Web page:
While it's too early for any definitive forecast, meteorologists say another nor'easter could strike Connecticut, and the rest of the Eastern seaboard, by the middle of next week, just in time for Thanksgiving.

The storm would be the third to hit the state in a month, coming after Superstorm Sandy and last week's nor'easter that dropped a surprising amount of snow over the state. Forecasters say this storm won't be as windy as Sandy, and won't be as cold as last week's storm, but could still bring heavy rain (and possibly snow) along with coastal flooding.

"By Wednesday, low pressure off of the southern New England coast is trapped beneath a high pressure system. The result is a storm that literally hangs around the area all of next week," WTNH Storm Team 8 meteorologist Quincy Vagell said in a post on WXEdge.com. "Depending on where the storm tracks, we could see snow, a wintry mix or even rain. With that said, wind and coastal flooding is looking more certain at this point."

Vagell said the storm could be a "long-duration event."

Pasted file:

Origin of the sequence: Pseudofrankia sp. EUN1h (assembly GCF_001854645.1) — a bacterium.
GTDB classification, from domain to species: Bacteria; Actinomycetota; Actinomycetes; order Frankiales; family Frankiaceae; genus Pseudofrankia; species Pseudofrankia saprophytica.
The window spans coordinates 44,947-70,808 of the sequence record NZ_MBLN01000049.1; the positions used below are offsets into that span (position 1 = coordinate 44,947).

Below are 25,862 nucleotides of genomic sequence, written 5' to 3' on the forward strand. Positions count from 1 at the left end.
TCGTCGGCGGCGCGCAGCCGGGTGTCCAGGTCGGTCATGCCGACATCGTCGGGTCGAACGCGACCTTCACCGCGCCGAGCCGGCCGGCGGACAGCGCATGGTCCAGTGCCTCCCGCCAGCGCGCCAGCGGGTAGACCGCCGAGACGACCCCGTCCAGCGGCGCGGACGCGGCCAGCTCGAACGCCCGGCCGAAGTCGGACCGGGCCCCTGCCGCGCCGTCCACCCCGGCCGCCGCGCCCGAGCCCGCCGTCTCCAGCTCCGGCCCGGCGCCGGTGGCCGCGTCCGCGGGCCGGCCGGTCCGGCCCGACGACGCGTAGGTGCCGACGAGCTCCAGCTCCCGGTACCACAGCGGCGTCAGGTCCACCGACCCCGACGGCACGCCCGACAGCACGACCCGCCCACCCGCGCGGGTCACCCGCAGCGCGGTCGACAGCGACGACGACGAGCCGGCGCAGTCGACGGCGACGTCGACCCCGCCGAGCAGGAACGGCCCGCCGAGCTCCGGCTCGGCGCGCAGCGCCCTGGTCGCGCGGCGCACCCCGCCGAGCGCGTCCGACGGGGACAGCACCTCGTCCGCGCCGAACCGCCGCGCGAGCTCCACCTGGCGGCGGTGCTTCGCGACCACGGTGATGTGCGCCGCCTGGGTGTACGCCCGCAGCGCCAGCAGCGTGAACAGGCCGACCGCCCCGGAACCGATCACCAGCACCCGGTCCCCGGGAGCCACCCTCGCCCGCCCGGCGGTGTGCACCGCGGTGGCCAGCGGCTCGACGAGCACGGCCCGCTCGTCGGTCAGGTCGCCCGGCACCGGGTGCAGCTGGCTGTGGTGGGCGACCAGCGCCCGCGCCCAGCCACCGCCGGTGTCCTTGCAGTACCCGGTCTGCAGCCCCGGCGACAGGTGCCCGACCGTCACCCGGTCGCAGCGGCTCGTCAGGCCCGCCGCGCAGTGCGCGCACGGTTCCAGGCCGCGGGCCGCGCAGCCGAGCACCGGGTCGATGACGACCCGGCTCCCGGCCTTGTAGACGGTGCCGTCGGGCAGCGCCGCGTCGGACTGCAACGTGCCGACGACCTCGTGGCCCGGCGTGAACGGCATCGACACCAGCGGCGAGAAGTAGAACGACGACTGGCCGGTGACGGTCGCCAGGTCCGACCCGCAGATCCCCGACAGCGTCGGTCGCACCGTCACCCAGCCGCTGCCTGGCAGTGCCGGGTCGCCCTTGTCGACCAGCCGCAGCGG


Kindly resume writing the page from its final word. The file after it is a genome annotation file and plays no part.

His forecasting is based on the Euro model, which was most accurated in predicting the previous two major storms.

"Although northeasterly winds are usually associated with nor'easters (hence the name), the winds may start off closer to east or east-northeast," Vagell said. "This could potentially funnel more water into Long Island Sound, as well as the Jersey Shore and New York City, spelling residual flooding effects."

Accuweather.com senior meteorologist Alex Sosnowski said rain and breezy conditions could develop over the Carolinas and Virginia on Sunday, with rain and wind picking up and continuing to spread northward through the middle of the week.

"At least during the early stages, the storm should not be as intense as last week's nor'easter," Sosnowski said in an article on the weather website. "However, it may get stronger during the middle of the week, at which point it could wobble into eastern New England or get kicked out to sea."

The state's coastline areas, already hit hard by Sandy and last week's nor'easter, could see flooding once again.

"Since the storm will be hovering along the coast or just offshore for days, it will kick up seas and near-coast wave action," Sosnowski said. "Such a storm would raise the risk of beach erosion and minor coastal flooding at times of high tide. Depending on the angle of the wind relative to the shoreline, there is the potential for water levels to rise to between 1 and 3 feet above normal tides."